Ideation: Tips from a Year in the JHub By James Kuht This is the first article in a series of four on my experiences of innovation at the jHub/jHubMed – UK Strategic Command’s innovation hub. They are intended for anyone who is interested or actively involved in innovation or entrepreneurship. I have attempted to write…Details
LION Culture – A Practical Guide to Unlocking the Potential of Every Soldier. By WO1 (RSM) Joseph Fleming In recent years the Army has spent real time and energy emphasising leadership. The introduction of the Army Leadership Code has been the most obvious example, but the establishment of the Centre for Army Leadership (CAL) and…Details
Biff! A Personal Reflection on Supporting the Wounded, Injured and Sick By Andrew Dodson Biff. Let’s face it. It is a word we have all used at some time in our career in the Army. Usually disparaging in nature and frequently preceded by four letter expletives. A word used to describe those on light duties…Details
Christmas Leadership Book List 2019 By Tim Heck, Book Reviews Editor Each year, with Christmas around the corner and High Street full of holiday sales, The Army Leader reaches out to respected military leaders, scholars, and authors to ask them for a recommendation for our Christmas leadership book list. This year we sought a more…Details
A Breath of Fresh Air: Project Oxygen and the British Army By Will Meddings It’s a simple question; an often-asked question that seems to have a million answers: what makes a good leader? It is worth asking this simple question, not because there is a simple answer but because asking it might just force you…Details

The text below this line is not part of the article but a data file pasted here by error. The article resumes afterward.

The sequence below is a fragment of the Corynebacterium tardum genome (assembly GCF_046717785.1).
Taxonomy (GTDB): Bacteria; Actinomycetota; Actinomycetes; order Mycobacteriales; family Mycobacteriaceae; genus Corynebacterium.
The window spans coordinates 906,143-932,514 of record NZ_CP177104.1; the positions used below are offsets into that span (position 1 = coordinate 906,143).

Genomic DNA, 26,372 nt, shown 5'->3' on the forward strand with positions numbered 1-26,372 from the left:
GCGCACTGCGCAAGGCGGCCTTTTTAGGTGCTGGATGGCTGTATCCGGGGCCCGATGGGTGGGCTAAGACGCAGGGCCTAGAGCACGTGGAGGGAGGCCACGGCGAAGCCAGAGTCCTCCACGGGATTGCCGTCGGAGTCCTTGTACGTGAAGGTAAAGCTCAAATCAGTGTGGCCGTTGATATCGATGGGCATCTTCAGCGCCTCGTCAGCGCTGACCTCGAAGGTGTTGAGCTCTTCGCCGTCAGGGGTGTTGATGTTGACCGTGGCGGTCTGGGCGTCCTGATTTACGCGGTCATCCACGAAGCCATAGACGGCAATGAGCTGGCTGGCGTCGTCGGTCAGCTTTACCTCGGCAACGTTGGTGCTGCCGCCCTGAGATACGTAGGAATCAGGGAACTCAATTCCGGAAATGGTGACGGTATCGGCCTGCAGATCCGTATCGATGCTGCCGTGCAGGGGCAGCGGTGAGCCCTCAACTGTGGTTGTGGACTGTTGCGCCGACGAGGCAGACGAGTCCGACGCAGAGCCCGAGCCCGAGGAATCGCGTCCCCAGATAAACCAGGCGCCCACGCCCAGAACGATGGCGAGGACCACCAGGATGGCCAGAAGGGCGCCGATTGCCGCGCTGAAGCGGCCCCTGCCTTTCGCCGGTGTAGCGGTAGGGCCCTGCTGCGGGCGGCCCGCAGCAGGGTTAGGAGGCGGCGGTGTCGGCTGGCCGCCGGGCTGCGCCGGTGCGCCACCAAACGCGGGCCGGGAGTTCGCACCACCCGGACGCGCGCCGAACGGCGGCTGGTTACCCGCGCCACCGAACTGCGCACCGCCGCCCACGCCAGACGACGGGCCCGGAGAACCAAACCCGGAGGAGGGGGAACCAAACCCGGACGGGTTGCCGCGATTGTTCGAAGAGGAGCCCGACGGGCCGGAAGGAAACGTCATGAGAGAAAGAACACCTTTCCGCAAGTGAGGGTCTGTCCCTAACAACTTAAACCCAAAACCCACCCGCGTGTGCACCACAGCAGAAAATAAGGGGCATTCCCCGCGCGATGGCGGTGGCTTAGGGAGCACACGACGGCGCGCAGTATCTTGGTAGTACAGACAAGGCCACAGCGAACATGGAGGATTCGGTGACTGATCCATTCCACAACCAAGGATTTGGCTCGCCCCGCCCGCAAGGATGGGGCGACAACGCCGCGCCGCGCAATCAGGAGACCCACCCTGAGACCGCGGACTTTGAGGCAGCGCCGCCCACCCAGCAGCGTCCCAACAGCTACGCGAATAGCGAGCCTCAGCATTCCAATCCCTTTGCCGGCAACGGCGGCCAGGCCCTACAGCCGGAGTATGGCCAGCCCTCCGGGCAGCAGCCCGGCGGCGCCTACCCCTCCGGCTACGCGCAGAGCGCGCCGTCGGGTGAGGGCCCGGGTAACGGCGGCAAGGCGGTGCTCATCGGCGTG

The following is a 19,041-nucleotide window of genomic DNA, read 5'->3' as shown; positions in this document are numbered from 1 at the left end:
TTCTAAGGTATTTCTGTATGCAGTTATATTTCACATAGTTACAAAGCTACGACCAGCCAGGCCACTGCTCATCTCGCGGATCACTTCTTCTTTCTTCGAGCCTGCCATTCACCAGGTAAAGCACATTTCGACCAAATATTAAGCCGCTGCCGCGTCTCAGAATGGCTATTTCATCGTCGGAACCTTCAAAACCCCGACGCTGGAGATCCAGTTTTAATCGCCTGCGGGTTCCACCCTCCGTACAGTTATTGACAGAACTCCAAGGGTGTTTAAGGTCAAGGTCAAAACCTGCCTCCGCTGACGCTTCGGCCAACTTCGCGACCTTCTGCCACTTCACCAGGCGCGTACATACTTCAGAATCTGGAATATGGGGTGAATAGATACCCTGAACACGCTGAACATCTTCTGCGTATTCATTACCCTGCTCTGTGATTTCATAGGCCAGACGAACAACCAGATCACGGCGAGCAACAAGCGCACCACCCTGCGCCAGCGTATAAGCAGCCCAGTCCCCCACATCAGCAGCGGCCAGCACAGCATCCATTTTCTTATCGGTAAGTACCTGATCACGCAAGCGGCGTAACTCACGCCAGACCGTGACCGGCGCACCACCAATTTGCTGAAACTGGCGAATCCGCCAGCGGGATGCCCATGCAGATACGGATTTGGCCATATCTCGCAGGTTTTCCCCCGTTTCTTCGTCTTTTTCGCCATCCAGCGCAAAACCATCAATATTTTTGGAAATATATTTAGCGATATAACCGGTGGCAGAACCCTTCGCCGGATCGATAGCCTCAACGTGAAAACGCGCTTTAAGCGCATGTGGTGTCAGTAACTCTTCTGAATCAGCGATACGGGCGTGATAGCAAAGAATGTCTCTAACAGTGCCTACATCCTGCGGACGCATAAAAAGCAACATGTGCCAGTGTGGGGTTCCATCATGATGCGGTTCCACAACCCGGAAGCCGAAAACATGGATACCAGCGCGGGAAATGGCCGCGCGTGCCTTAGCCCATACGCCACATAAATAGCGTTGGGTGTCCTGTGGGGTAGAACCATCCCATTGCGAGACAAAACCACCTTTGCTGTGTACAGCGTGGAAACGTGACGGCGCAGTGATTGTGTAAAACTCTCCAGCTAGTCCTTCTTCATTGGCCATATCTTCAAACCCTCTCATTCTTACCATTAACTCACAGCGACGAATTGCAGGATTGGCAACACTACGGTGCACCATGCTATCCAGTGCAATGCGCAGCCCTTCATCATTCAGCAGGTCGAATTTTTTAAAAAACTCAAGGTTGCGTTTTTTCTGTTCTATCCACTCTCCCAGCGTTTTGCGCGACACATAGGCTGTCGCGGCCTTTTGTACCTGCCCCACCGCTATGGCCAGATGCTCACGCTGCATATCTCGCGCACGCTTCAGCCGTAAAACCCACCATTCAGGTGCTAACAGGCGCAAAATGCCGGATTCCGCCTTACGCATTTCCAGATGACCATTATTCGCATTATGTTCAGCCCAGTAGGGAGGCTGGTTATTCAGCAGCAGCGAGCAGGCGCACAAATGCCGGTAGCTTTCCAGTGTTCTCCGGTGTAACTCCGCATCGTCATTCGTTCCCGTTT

We Happy Few: A Call for Inclusion By The Army Leader The 25th of October is St Crispin’s day, a festival that celebrates the martyrdom of Saints Crispin and Crispinian around 286 AD. It is also (and perhaps better) remembered as the anniversary of the Battle of Agincourt, part of the Hundred Years’ War between…Details
A Veteran’s Perspective on Training and Development By Richard Clark Jocks, NCOs and officers are now far more transparent about their successes and failures than they were in my day (All those years ago!). It is a good thing, too. When I left the Army several years ago it was rare to talk about the…Details
Failure: A Practioner’s View By Lt Col Fernando Garetto, Some authors say that failure is a key element of learning. Others suggest that leaders should share their failures in order to make their people feel more comfortable with their own mistakes, contributing to the generation of a creative culture. Ed Catmul dedicated a whole chapter…Details
Summer Book List 2019 Last Christmas we asked a group of senior leaders what books they would recommend a leader has on their Christmas list. Well Christmas is now far behind us. The cold is a distant memory and most of us are looking forward to relaxing in the sun over the summer. And if…Details
Role Models and Vulnerability By Richard Clark If you read any book on military leadership then you will quickly realise the importance of relationships; trying and exert authority without the approval or consent of your subordinates is destined to failure. No one will work for a prick, it’s as simple as that. The importance of…Details
Exclusion and Inclusion: The Inner Ring CS Lewis is probably best known for his books: the Narnia children’s series, his science fiction novels and his Christian allegories. But he was also the Professor of Medieval and Renaissance Literature at Cambridge University and a keen observer of human nature. One piece of his work is not…Details
Don’t Be Defined By Failure By Noel When a few mouse clicks on Amazon returns over 100,000 titles on leadership it is clear to see that leadership writing is big business. The articles published on forums such as the Wavell Room, the Military Leader and the Cove all feed a hungry market of professionals desperate…Details